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Clin Cancer Res. 2009 May 15;15(10):3503-10. doi: 10.1158/1078-0432.CCR-08-3113. Epub 2009 May 5.

Assessment of GS-9219 in a pet dog model of non-Hodgkin's lymphoma.

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Department of Medical Sciences, School of Veterinary Medicine and the Paul P Carbone Comprehensive Cancer Center, University of Wisconsin-Madison, Madison, WI 53706, USA.



To assess, in dogs with naturally occurring non-Hodgkin's lymphoma, pharmacokinetics, safety, and activity of GS-9219, a prodrug of the nucleotide analogue 9-(2-phosphonylmethoxyethyl) guanine (PMEG), which delivers PMEG and its phosphorylated metabolites to lymphoid cells with preferential cytotoxicity in cells with a high proliferation index such as lymphoid malignancies.


To generate proof-of-concept, a phase I/II trial was conducted in pet dogs (n = 38) with naturally occurring non-Hodgkin's lymphoma using different dose schedules of GS-9219. A subset of dogs was further evaluated with 3'-deoxy-3'-(18)F-fluorothymidine positron emission tomography/computed tomography imaging before and after treatment.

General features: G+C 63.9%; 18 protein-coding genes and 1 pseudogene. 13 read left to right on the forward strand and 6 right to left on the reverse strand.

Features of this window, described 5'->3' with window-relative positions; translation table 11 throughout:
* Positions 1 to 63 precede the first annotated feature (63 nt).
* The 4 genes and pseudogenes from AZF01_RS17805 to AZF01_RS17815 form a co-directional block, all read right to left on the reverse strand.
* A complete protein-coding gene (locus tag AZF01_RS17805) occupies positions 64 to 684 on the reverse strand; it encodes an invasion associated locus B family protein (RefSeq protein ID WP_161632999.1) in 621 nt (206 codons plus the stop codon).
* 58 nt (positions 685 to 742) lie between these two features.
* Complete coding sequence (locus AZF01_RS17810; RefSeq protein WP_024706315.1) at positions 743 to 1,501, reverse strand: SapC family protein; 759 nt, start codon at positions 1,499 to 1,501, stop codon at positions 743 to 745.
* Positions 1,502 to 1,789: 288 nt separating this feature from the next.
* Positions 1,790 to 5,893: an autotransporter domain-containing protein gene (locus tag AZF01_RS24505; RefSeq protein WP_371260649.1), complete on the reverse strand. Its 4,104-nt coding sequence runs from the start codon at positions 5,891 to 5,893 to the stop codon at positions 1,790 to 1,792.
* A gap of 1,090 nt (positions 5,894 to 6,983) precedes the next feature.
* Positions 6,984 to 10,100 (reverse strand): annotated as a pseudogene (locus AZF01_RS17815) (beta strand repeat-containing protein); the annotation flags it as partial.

The prodrug had a short plasma half-life but yielded high and prolonged intracellular levels of the cytotoxic metabolite PMEG diphosphate in peripheral blood mononuclear cells in the absence of detectable plasma PMEG. Dose-limiting toxicities were generally manageable and reversible and included dermatopathy, neutropenia, and gastrointestinal signs. Antitumor responses were observed in 79% of dogs and occurred in previously untreated dogs and dogs with chemotherapy-refractory non-Hodgkin's lymphoma. The median remission durations observed compare favorably with other monotherapies in dogs with non-Hodgkin's lymphoma. High 3'-deoxy-3'-(18)F-fluorothymidine uptake noted in lymphoid tissues before treatment decreased significantly after treatment (P = 0.016).


GS-9219 was generally well tolerated and showed significant activity against spontaneous non-Hodgkin's lymphoma as modeled in pet dogs and, as such, supports clinical evaluation in humans.

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